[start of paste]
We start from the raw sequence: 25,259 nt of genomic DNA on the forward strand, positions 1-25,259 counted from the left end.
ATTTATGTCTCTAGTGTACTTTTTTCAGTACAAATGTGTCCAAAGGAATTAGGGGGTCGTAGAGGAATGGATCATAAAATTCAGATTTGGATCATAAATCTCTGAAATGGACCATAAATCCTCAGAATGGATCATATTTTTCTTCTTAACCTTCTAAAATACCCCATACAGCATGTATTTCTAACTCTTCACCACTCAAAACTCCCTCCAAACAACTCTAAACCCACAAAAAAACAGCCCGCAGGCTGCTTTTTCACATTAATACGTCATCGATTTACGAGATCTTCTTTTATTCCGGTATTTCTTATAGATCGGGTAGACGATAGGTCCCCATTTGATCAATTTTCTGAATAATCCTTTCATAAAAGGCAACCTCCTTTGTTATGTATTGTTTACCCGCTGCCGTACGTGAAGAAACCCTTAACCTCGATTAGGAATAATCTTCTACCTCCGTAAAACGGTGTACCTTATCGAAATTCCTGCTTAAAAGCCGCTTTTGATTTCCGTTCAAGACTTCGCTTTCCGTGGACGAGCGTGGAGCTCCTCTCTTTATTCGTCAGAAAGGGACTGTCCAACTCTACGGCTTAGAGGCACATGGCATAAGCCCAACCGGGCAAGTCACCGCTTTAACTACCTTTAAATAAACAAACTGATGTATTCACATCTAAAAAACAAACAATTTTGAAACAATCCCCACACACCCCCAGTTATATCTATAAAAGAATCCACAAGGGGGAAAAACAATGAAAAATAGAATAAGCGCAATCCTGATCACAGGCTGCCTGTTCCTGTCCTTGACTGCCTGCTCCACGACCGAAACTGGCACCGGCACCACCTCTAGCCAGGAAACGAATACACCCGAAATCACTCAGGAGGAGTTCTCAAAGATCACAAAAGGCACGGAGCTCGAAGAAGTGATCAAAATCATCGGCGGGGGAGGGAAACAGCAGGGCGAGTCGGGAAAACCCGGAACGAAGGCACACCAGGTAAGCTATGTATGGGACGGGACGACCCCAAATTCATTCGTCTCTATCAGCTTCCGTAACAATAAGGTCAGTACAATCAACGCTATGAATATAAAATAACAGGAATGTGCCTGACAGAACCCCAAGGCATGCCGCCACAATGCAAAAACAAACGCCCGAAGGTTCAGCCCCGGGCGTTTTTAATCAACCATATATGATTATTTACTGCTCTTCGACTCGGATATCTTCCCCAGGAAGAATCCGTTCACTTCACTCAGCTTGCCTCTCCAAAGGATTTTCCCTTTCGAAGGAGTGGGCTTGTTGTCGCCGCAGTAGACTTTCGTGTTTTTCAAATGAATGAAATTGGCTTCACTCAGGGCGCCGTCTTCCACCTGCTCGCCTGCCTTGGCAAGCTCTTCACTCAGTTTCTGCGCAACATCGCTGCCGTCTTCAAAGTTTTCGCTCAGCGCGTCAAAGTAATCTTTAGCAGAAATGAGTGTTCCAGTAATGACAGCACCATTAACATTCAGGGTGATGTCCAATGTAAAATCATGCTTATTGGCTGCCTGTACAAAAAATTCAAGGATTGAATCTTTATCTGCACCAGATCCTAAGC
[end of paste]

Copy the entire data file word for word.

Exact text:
We start from the raw sequence: 25,259 nt of genomic DNA on the forward strand, positions 1-25,259 counted from the left end.
ATTTATGTCTCTAGTGTACTTTTTTCAGTACAAATGTGTCCAAAGGAATTAGGGGGTCGTAGAGGAATGGATCATAAAATTCAGATTTGGATCATAAATCTCTGAAATGGACCATAAATCCTCAGAATGGATCATATTTTTCTTCTTAACCTTCTAAAATACCCCATACAGCATGTATTTCTAACTCTTCACCACTCAAAACTCCCTCCAAACAACTCTAAACCCACAAAAAAACAGCCCGCAGGCTGCTTTTTCACATTAATACGTCATCGATTTACGAGATCTTCTTTTATTCCGGTATTTCTTATAGATCGGGTAGACGATAGGTCCCCATTTGATCAATTTTCTGAATAATCCTTTCATAAAAGGCAACCTCCTTTGTTATGTATTGTTTACCCGCTGCCGTACGTGAAGAAACCCTTAACCTCGATTAGGAATAATCTTCTACCTCCGTAAAACGGTGTACCTTATCGAAATTCCTGCTTAAAAGCCGCTTTTGATTTCCGTTCAAGACTTCGCTTTCCGTGGACGAGCGTGGAGCTCCTCTCTTTATTCGTCAGAAAGGGACTGTCCAACTCTACGGCTTAGAGGCACATGGCATAAGCCCAACCGGGCAAGTCACCGCTTTAACTACCTTTAAATAAACAAACTGATGTATTCACATCTAAAAAACAAACAATTTTGAAACAATCCCCACACACCCCCAGTTATATCTATAAAAGAATCCACAAGGGGGAAAAACAATGAAAAATAGAATAAGCGCAATCCTGATCACAGGCTGCCTGTTCCTGTCCTTGACTGCCTGCTCCACGACCGAAACTGGCACCGGCACCACCTCTAGCCAGGAAACGAATACACCCGAAATCACTCAGGAGGAGTTCTCAAAGATCACAAAAGGCACGGAGCTCGAAGAAGTGATCAAAATCATCGGCGGGGGAGGGAAACAGCAGGGCGAGTCGGGAAAACCCGGAACGAAGGCACACCAGGTAAGCTATGTATGGGACGGGACGACCCCAAATTCATTCGTCTCTATCAGCTTCCGTAACAATAAGGTCAGTACAATCAACGCTATGAATATAAAATAACAGGAATGTGCCTGACAGAACCCCAAGGCATGCCGCCACAATGCAAAAACAAACGCCCGAAGGTTCAGCCCCGGGCGTTTTTAATCAACCATATATGATTATTTACTGCTCTTCGACTCGGATATCTTCCCCAGGAAGAATCCGTTCACTTCACTCAGCTTGCCTCTCCAAAGGATTTTCCCTTTCGAAGGAGTGGGCTTGTTGTCGCCGCAGTAGACTTTCGTGTTTTTCAAATGAATGAAATTGGCTTCACTCAGGGCGCCGTCTTCCACCTGCTCGCCTGCCTTGGCAAGCTCTTCACTCAGTTTCTGCGCAACATCGCTGCCGTCTTCAAAGTTTTCGCTCAGCGCGTCAAAGTAATCTTTAGCAGAAATGAGTGTTCCAGTAATGACAGCACCATTAACATTCAGGGTGATGTCCAATGTAAAATCATGCTTATTGGCTGCCTGTACAAAAAATTCAAGGATTGAATCTTTATCTGCACCAGATCCTAAGC